Wielding little more than a pencil, a slide rule and one of the finest mathematical minds in the U.S, Katherine Johnson, died at 101 on Monday, 24th February, in Newport News, Va. She calculated the accurate trajectories that would let Apollo 11 land on the moon in 1969 and, after Neil Armstrong’s historic moonwalk, let it returns to Earth.
Katherine Coleman Goble Johnson was an African-American mathematician who was well known for her services she offered for multiple U.S space missions, including Apollo 11, pronounced as “human-computer.” She worked at NASA over three decades, and her pioneering calculations charts many flight paths and helped astronauts to go to the moon when America and Russia were indulged in a space war and NASA was facing considerable hurdles in defeating Russia. Katherine’s calculations not only established NASA’s credibility, but she equally fought for the rights of black women in early 1950, when they were neglected and discouraged in America in every sphere of life.
As a child, Katherine’s sharpness in mathematics was evident as she was great in calculations and playing with numbers. She earned a degree in mathematics with high honors and started working for NACA, NASA’s predecessor, where she worked with other black women in the West Computers division. She contributed to her male counterparts in analyzing flight test data and later provided necessary derivation for different space missions trajectories.
Katherine’s aptitude and inclination toward numbers naturally led her to embark on a career in mathematical research. These days, this field was dominated by white American men. Still, with her hard work, dedication, and devotion to her work, she proved that nothing is impossible for women if they are provided with opportunities.
In 1952, she got informed about some vacancies offered by the National Advisory Committee for Aeronautics (NACA), NASA’s predecessor. Though, it was announced that NACA IS accepting applications for the posts of mathematicians, irrespective of race, caste, color, and gender, for their Guidance and Navigation Department. As per the announcement, Katherine and the number of other black women incouraged and applied. Katherine was among many others who have had received a formal job offer in 1953. Later found that the working environment at Langley Memorial Aeronautical Laboratory, West Virginia, was purely biased, and they were not even allowed to drink, eat or share the bathroom with her white male counterparts.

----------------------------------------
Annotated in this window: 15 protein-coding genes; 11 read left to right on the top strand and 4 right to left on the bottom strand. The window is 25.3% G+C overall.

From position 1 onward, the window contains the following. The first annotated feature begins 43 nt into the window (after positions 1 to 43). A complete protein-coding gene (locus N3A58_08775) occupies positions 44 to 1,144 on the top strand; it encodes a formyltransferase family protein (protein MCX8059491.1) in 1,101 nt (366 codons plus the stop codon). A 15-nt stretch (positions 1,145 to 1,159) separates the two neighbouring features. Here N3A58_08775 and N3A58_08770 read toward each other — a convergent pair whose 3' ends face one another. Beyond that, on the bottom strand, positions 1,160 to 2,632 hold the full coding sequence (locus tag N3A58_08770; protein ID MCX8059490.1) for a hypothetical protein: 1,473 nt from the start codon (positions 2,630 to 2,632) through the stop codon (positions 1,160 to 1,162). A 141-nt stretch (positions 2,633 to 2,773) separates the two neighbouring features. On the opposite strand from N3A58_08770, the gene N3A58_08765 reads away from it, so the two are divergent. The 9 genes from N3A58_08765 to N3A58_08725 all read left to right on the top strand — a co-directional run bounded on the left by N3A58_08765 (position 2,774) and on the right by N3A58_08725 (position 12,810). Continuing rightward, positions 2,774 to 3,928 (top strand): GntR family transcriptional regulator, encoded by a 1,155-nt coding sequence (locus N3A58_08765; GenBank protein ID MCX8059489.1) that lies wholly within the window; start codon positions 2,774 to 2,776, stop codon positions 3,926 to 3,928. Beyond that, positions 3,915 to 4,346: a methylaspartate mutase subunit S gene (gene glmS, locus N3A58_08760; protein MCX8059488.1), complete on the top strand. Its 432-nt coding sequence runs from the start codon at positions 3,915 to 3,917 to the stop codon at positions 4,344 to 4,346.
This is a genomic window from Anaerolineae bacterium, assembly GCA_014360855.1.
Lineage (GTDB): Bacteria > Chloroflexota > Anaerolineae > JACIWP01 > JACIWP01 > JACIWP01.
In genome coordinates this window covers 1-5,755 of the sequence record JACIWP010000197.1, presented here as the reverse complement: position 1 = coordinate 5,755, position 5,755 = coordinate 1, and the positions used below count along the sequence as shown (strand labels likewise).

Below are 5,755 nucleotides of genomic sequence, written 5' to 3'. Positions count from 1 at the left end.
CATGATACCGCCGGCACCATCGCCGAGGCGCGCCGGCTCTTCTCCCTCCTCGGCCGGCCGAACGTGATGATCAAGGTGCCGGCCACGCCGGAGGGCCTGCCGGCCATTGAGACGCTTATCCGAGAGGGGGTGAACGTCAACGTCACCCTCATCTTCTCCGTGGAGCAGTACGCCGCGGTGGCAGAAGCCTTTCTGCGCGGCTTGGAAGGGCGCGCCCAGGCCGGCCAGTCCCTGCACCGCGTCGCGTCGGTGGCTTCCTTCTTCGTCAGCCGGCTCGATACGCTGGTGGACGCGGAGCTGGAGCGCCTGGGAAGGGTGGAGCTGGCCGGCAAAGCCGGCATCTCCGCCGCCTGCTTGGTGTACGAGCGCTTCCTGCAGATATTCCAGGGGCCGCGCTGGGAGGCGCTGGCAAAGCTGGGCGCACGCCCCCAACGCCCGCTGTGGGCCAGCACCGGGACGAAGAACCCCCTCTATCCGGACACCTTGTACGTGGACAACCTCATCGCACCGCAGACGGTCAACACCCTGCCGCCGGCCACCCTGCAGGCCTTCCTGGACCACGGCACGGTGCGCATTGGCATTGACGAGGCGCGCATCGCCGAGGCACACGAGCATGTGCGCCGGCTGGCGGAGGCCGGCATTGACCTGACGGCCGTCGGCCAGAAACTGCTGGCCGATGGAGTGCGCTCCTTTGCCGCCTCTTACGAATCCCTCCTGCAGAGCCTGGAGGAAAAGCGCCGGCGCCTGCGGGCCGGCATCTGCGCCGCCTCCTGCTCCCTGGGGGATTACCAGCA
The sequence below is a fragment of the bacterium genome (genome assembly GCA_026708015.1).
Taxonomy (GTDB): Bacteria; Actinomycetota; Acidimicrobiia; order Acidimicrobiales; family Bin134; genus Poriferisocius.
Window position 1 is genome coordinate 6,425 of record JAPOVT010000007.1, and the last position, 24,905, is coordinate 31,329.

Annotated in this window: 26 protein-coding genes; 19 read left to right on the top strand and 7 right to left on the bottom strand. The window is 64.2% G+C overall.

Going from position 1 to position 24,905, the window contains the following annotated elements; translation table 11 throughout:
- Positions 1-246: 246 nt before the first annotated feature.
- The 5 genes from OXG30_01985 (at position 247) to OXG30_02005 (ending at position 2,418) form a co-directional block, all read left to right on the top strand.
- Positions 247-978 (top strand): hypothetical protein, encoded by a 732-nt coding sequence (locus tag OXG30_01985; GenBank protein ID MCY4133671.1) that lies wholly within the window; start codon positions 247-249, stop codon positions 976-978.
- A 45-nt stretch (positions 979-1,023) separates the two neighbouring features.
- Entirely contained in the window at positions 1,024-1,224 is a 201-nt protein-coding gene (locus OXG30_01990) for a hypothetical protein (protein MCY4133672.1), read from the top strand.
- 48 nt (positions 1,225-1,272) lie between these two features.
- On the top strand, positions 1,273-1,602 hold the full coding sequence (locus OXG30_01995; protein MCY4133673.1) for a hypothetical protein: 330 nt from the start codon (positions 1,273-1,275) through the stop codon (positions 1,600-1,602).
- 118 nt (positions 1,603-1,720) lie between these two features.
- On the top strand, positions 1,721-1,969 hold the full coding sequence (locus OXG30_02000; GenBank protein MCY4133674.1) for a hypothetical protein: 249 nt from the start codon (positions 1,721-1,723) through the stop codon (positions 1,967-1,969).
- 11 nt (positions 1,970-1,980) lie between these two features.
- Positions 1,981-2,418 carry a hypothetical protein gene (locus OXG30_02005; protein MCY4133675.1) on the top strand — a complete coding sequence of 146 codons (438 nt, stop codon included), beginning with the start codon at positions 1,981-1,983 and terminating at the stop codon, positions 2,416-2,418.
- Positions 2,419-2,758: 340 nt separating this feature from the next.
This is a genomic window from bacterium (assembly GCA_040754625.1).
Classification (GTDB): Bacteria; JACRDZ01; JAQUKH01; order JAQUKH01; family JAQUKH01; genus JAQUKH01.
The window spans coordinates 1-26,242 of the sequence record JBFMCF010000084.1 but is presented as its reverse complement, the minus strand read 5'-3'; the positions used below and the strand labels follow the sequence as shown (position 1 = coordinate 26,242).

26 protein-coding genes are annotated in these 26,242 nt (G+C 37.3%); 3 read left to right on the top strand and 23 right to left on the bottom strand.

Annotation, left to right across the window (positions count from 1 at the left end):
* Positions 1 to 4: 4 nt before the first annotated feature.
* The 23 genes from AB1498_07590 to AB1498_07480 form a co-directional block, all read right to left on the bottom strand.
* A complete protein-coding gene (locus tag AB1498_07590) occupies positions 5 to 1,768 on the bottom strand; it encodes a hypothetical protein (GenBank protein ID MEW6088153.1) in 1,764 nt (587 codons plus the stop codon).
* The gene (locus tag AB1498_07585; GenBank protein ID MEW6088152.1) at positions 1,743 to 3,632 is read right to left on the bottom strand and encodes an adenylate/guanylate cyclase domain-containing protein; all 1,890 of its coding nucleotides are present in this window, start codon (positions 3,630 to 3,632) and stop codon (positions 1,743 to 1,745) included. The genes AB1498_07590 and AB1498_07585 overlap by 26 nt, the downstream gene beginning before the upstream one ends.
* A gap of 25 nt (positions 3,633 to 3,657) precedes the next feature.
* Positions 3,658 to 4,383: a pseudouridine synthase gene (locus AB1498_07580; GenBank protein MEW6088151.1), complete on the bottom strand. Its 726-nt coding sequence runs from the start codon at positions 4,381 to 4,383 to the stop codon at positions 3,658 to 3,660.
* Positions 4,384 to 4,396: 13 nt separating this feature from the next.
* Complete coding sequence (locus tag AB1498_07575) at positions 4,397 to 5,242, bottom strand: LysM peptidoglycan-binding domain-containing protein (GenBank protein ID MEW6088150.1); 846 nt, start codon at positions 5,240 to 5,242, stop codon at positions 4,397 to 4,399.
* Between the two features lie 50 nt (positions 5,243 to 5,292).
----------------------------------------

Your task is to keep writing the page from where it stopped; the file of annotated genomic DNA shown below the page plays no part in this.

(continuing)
In such a worst working environment, Katherine accepted all challenges and worked on the same post from 1953 to 1958. From West Area Computers section, later, she transferred to the Guidance and Control Division, which was mostly plagued by racist laws. The federal workplace segregation laws were never allowed African-American women to work, eat, and use restrooms that were different from their peers. The stations where they worked were labeled ‘Colored Computers.’ Katherine not only fought for her own due rights but equally motivated other black women who were working in a different department of Langley Aeronautical Laboratory.
She was keen on plotting the navigator charts for astronauts in situations where electric systems failed. Later, when NASA adopted the new technology, astronaut John Glenn, asked Katherine to calculate his mission’s orbit around the Earth. He wholeheartedly accepted he could never make an orbit until Johnson verified his trajectory calculations.
With the advent of digital computers, she kick-started her work directly with machines and rightly estimated the trajectory for the Apollo 11 flight that successfully landed on the moon’s surface.
In 1970, she also contributed to the Apollo 13 moon mission. At the moment when the mission was officially aborted, she made calculations that primarily focused on a backup plan, her provided navigation charts ensured the crew to safely back to the Earth.
The last project she worked for was the Space Shuttle Program, the Earth Resources Satellite, and a mission on Mars. Later she got retired from Nasa in 1986. Her life and efforts were picturized in the movie “Hidden Figures”, released in January 2017 and got three Oscar awards nominations.
Saadeqa Khan is the founder, CEO, & Editor-in-Chief of Scientia Pakistan. She’s a member of the Oxford Climate Journalism Network (Second Cohort) and NASW. Saadeqa is a fellow of NPF Washington, The Falling Walls Foundation, and the Science Journalism Forum. Saadeqa has won several international journalism grants and awards for her reports.